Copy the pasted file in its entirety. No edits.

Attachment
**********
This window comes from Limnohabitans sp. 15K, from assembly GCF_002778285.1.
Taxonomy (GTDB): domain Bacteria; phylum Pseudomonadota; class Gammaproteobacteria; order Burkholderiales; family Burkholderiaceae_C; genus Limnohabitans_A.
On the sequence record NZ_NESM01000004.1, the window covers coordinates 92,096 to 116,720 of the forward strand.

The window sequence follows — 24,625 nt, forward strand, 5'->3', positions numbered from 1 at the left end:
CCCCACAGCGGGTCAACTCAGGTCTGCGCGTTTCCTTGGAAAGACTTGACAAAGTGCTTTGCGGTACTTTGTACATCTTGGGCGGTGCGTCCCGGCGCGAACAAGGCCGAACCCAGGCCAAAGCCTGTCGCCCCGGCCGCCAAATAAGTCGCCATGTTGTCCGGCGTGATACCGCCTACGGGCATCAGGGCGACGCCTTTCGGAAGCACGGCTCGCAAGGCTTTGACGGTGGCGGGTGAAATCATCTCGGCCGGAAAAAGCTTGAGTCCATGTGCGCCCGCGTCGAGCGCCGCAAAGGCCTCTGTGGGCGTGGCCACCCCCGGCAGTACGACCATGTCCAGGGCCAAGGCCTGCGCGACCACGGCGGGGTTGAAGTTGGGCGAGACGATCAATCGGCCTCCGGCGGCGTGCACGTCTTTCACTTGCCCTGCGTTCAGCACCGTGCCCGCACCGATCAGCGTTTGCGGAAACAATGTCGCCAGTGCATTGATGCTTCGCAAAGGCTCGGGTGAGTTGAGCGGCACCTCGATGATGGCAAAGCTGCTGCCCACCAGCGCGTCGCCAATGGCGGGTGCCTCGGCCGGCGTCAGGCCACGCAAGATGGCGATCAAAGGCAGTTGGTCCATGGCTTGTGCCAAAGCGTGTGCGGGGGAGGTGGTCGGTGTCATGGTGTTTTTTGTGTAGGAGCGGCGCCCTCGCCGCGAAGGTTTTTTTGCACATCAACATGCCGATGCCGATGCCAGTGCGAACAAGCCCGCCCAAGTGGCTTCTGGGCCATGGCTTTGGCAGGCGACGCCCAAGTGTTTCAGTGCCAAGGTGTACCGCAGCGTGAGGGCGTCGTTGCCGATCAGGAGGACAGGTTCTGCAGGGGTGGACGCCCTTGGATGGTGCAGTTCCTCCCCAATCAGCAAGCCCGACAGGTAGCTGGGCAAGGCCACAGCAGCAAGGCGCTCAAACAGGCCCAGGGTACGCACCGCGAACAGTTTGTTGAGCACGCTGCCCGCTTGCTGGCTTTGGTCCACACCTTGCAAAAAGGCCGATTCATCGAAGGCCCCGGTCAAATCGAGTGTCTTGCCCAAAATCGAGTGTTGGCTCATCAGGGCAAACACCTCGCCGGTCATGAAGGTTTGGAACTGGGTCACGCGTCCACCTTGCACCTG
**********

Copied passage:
This window comes from Limnohabitans sp. 15K, from assembly GCF_002778285.1.
Taxonomy (GTDB): domain Bacteria; phylum Pseudomonadota; class Gammaproteobacteria; order Burkholderiales; family Burkholderiaceae_C; genus Limnohabitans_A.
On the sequence record NZ_NESM01000004.1, the window covers coordinates 92,096 to 116,720 of the forward strand.

The window sequence follows — 24,625 nt, forward strand, 5'->3', positions numbered from 1 at the left end:
CCCCACAGCGGGTCAACTCAGGTCTGCGCGTTTCCTTGGAAAGACTTGACAAAGTGCTTTGCGGTACTTTGTACATCTTGGGCGGTGCGTCCCGGCGCGAACAAGGCCGAACCCAGGCCAAAGCCTGTCGCCCCGGCCGCCAAATAAGTCGCCATGTTGTCCGGCGTGATACCGCCTACGGGCATCAGGGCGACGCCTTTCGGAAGCACGGCTCGCAAGGCTTTGACGGTGGCGGGTGAAATCATCTCGGCCGGAAAAAGCTTGAGTCCATGTGCGCCCGCGTCGAGCGCCGCAAAGGCCTCTGTGGGCGTGGCCACCCCCGGCAGTACGACCATGTCCAGGGCCAAGGCCTGCGCGACCACGGCGGGGTTGAAGTTGGGCGAGACGATCAATCGGCCTCCGGCGGCGTGCACGTCTTTCACTTGCCCTGCGTTCAGCACCGTGCCCGCACCGATCAGCGTTTGCGGAAACAATGTCGCCAGTGCATTGATGCTTCGCAAAGGCTCGGGTGAGTTGAGCGGCACCTCGATGATGGCAAAGCTGCTGCCCACCAGCGCGTCGCCAATGGCGGGTGCCTCGGCCGGCGTCAGGCCACGCAAGATGGCGATCAAAGGCAGTTGGTCCATGGCTTGTGCCAAAGCGTGTGCGGGGGAGGTGGTCGGTGTCATGGTGTTTTTTGTGTAGGAGCGGCGCCCTCGCCGCGAAGGTTTTTTTGCACATCAACATGCCGATGCCGATGCCAGTGCGAACAAGCCCGCCCAAGTGGCTTCTGGGCCATGGCTTTGGCAGGCGACGCCCAAGTGTTTCAGTGCCAAGGTGTACCGCAGCGTGAGGGCGTCGTTGCCGATCAGGAGGACAGGTTCTGCAGGGGTGGACGCCCTTGGATGGTGCAGTTCCTCCCCAATCAGCAAGCCCGACAGGTAGCTGGGCAAGGCCACAGCAGCAAGGCGCTCAAACAGGCCCAGGGTACGCACCGCGAACAGTTTGTTGAGCACGCTGCCCGCTTGCTGGCTTTGGTCCACACCTTGCAAAAAGGCCGATTCATCGAAGGCCCCGGTCAAATCGAGTGTCTTGCCCAAAATCGAGTGTTGGCTCATCAGGGCAAACACCTCGCCGGTCATGAAGGTTTGGAACTGGGTCACGCGTCCACCTTGCACCTG